Perhaps we don’t understand Pakistan because it can not be understood from a framework of traditional diplomacy that starts with defining US interests and builds from there. We are doomed by an American-centric approach. Pakistanis make the same mistake
The more I learn about Pakistan, the more I tend to believe that the only approach that makes sense is to base US policies not on our own national interests, but rather on the broader interests of the people of Pakistan. This is what real trust means.
In the longer term we have much to gain by focusing our diplomacy in ways that promote the human aspirations of a population – especially one that is the second largest Muslim country in the world, and growing at a double the of the world average.
Joshua Cooper Ramos used a good metaphor in his book, The Age of the Unthinkable.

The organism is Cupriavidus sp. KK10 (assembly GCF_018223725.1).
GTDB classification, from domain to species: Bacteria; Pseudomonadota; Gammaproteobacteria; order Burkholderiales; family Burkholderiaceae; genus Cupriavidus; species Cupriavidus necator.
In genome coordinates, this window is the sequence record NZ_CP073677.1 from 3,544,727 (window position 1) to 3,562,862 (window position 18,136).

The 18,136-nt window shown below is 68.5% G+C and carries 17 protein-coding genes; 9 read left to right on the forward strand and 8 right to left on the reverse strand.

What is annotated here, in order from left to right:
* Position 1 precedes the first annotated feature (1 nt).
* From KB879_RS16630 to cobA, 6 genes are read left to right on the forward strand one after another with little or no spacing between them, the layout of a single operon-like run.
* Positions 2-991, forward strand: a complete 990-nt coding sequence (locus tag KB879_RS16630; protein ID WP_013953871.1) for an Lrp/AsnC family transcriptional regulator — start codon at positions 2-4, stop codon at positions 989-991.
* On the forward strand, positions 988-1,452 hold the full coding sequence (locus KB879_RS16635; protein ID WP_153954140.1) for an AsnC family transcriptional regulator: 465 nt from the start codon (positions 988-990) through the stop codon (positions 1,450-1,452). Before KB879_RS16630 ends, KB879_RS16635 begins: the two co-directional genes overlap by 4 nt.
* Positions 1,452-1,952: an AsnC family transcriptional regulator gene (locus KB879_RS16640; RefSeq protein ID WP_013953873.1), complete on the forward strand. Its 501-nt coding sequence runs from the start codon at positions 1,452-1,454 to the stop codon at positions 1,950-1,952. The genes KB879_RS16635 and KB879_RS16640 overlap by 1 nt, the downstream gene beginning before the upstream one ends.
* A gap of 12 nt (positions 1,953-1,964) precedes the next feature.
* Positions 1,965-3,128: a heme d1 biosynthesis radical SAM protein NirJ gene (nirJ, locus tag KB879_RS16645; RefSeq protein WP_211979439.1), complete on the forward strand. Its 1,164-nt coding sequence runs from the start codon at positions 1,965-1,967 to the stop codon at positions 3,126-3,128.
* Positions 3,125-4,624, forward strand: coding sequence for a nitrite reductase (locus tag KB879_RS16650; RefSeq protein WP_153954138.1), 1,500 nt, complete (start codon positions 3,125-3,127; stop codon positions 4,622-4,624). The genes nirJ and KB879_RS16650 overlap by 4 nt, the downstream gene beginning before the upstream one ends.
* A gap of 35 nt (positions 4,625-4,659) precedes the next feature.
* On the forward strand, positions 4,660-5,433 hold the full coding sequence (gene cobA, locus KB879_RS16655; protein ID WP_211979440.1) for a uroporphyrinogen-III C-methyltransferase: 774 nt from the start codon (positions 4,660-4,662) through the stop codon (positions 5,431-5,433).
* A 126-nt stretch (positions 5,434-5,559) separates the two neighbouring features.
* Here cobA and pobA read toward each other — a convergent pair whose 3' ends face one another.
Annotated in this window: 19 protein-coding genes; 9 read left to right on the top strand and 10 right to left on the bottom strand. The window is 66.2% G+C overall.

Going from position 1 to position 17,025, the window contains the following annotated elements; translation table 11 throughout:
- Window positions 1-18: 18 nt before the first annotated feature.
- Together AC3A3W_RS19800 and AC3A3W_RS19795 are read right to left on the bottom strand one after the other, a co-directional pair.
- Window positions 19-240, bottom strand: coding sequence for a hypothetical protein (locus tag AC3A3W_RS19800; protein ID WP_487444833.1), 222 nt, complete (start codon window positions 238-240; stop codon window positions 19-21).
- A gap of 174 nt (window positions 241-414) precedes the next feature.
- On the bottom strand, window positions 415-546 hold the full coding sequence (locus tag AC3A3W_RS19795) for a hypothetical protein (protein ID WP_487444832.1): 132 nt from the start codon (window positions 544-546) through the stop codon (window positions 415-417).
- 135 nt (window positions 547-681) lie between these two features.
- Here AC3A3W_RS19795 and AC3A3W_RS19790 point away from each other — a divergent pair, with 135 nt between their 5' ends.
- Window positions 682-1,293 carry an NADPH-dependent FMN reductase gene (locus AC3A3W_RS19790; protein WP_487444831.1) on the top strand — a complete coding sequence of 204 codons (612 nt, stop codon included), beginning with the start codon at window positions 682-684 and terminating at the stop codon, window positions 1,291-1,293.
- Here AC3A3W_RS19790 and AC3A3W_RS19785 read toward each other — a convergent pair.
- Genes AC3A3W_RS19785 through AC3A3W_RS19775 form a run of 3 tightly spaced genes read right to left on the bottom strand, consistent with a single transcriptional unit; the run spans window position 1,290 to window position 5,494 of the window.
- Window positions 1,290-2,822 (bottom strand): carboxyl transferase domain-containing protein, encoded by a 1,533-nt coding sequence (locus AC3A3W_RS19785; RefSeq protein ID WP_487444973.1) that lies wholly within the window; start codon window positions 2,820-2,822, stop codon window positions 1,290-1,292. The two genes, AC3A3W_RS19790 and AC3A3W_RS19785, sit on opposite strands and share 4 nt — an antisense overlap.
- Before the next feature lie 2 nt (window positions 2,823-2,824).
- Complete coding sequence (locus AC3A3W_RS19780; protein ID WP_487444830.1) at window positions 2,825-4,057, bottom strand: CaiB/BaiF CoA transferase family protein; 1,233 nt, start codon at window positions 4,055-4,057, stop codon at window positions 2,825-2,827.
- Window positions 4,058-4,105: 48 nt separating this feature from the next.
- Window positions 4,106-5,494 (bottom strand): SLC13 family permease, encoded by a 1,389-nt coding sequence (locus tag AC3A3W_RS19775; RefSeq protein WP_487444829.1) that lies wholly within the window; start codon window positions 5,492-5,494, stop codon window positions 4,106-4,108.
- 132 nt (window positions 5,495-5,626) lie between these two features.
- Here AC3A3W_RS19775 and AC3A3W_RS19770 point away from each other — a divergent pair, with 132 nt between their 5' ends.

He likened society to a cone of sand carefully built by adding one grain at a time. It was not possible to know by looking or counting the grains of sand, when adding the next grain would cause a mini avalanche.
In fact, deep inside the cone there is inner chaos of unseen movements of sand that determine when the cone will shift.
We must accept that we may not be seeing the most important things going on in Pakistan. We must look beyond the surface, deep within the sand pile to learn what is going on.
In fact, many people in Pakistan have a very different take on the history of our relations than the American public.
They don't think that we have been a reliable friend. They believe the US abandoned Pakistan in the wars with India and did not support Islamabad in 1971, when the East seceded.